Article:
Why don't we all go for the Walt Whitman Bridge or something. Something that at least causes traffic jams in Philly..
    That said, I'm not that worried. I don't know why, and I have lost a lot of faith in this team, but I still doubt they're blowing this.

  • Anonymous

    Earliest possible elimination date is next Wednesday, the 26th.
    My vote is we wait until then. Should the Phillies suddenly collapse as well — always a possibility — and the Mets make to the playoffs by default despite losing their last 17, it'd be really embarrassing if we had already taken precipitous action.
    (Either way, they'll at least beat out the Phillies. Either the 2007 Phillies or the 1964 Phillies.)

  • Anonymous

    I just figured out why this is happening.
    It's the Baseball Gods' (somewhat delayed) retribution for Craig Brazzell & Victor Diaz delivering a similar cockpunch to the Cubs in aught-four…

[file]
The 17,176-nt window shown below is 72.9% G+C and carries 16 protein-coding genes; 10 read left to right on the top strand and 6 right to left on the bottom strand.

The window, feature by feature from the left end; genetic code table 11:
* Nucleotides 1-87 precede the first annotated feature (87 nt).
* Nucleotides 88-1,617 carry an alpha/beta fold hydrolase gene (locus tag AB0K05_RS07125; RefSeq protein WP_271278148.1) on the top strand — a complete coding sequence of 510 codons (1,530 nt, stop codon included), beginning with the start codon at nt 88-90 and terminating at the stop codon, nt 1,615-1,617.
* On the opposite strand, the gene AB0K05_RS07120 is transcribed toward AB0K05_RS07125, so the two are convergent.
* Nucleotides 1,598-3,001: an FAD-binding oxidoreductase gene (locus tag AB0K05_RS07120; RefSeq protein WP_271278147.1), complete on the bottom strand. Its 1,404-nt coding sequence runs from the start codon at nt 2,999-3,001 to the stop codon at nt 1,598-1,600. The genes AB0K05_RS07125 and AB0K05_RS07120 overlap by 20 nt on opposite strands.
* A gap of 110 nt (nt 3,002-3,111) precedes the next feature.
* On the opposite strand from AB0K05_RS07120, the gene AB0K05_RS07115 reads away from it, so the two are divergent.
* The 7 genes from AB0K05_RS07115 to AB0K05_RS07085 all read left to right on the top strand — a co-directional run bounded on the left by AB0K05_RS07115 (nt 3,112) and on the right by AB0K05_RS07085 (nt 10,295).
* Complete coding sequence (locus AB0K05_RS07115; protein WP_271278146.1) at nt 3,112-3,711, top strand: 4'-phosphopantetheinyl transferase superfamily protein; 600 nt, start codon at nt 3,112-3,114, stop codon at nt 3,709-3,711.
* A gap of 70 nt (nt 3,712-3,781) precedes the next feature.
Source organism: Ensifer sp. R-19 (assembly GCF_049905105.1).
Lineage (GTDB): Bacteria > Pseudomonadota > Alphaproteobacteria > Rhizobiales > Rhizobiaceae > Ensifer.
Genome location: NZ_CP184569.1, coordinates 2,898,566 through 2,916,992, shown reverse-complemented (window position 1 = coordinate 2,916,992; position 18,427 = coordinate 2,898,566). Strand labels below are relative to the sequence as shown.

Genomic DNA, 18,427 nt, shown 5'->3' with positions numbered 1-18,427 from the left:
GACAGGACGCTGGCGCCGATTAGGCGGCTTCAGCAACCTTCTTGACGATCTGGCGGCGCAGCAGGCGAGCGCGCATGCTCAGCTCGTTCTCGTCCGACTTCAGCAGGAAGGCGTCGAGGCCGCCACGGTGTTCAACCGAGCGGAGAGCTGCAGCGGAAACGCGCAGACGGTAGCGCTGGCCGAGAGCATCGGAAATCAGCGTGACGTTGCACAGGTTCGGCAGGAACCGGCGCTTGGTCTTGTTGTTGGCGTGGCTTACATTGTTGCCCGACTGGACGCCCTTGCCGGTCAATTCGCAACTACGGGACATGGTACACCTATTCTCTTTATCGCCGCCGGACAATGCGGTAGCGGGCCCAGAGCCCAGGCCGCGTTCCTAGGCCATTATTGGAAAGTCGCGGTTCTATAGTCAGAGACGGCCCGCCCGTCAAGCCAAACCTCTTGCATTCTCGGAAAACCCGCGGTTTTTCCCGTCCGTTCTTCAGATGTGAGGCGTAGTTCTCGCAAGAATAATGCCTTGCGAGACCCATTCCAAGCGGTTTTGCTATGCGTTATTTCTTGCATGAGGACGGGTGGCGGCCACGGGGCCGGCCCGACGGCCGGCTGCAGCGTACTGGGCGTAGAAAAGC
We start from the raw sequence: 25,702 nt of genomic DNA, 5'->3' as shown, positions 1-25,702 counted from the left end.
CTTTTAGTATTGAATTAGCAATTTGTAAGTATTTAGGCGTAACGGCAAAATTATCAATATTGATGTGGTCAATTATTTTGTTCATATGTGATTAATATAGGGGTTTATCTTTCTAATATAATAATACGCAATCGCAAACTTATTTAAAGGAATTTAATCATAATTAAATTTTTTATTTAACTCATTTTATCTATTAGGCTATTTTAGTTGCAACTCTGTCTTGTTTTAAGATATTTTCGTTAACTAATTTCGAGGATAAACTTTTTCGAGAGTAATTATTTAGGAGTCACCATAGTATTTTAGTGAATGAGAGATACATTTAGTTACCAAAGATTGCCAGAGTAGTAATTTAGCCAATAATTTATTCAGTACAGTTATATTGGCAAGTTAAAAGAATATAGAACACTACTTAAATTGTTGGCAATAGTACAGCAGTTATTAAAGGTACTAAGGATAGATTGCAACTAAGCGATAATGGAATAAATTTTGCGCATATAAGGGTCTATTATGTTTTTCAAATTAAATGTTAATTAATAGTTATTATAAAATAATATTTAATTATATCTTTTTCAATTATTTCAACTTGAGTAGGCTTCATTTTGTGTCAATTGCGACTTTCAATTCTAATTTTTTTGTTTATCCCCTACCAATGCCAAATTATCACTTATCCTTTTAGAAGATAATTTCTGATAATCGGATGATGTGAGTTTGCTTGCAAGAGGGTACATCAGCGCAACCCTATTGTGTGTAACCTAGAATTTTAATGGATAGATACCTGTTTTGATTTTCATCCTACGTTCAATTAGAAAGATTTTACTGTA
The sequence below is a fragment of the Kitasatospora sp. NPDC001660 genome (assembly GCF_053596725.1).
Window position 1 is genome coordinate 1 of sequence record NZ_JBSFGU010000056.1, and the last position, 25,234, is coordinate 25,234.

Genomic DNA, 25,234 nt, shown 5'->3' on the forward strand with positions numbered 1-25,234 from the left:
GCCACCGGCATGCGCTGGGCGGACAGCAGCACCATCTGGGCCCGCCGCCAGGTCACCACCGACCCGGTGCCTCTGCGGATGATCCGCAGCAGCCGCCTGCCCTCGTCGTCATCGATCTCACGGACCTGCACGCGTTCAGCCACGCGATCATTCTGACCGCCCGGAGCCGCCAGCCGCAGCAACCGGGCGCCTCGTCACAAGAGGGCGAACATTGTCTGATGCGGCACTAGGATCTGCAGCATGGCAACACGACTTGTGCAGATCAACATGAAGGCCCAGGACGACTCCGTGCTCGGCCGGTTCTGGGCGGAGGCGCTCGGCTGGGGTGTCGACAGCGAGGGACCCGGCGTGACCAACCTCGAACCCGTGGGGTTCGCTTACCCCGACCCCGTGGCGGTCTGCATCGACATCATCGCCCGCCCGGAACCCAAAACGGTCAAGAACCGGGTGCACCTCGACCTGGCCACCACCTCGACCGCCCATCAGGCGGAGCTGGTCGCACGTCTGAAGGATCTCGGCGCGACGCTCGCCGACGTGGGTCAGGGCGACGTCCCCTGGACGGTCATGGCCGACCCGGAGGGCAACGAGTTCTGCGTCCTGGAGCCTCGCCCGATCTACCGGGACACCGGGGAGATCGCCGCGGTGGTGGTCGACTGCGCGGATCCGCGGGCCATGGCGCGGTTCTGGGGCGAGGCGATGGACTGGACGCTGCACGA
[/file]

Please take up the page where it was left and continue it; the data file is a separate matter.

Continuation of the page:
• Anonymous

    I also have a number of tickets for next weeks games. And, at one point, I had thought the Mets would parade the 2nd string out there for me to barely pay attention to. Think positive, you'll get your full moneys-worth for those tickets now! That is, if they don't make 6 errors like they did the last game I went to.

  • Anonymous

    One more thing. At what point did Jose Reyes turn into Rey Ordonez at the plate?

    HaHaHa . . . I like that . . . Jose Reyes has morped into Reyes Ordonez . . . a perfect book end to our looming dreadful future with the skilled but emotionless Carlos McReynolds

  • Anonymous

    I'm in for Monday, Tuesday and Wednesday (the Misery Trifecta!) and then I'm sparing myself until Sunday, because I didn't get a ticket for Friday (self-preservation kicked in?) and I'll be out of town Saturday.
    This all looked like such a good idea in March.

  • Anonymous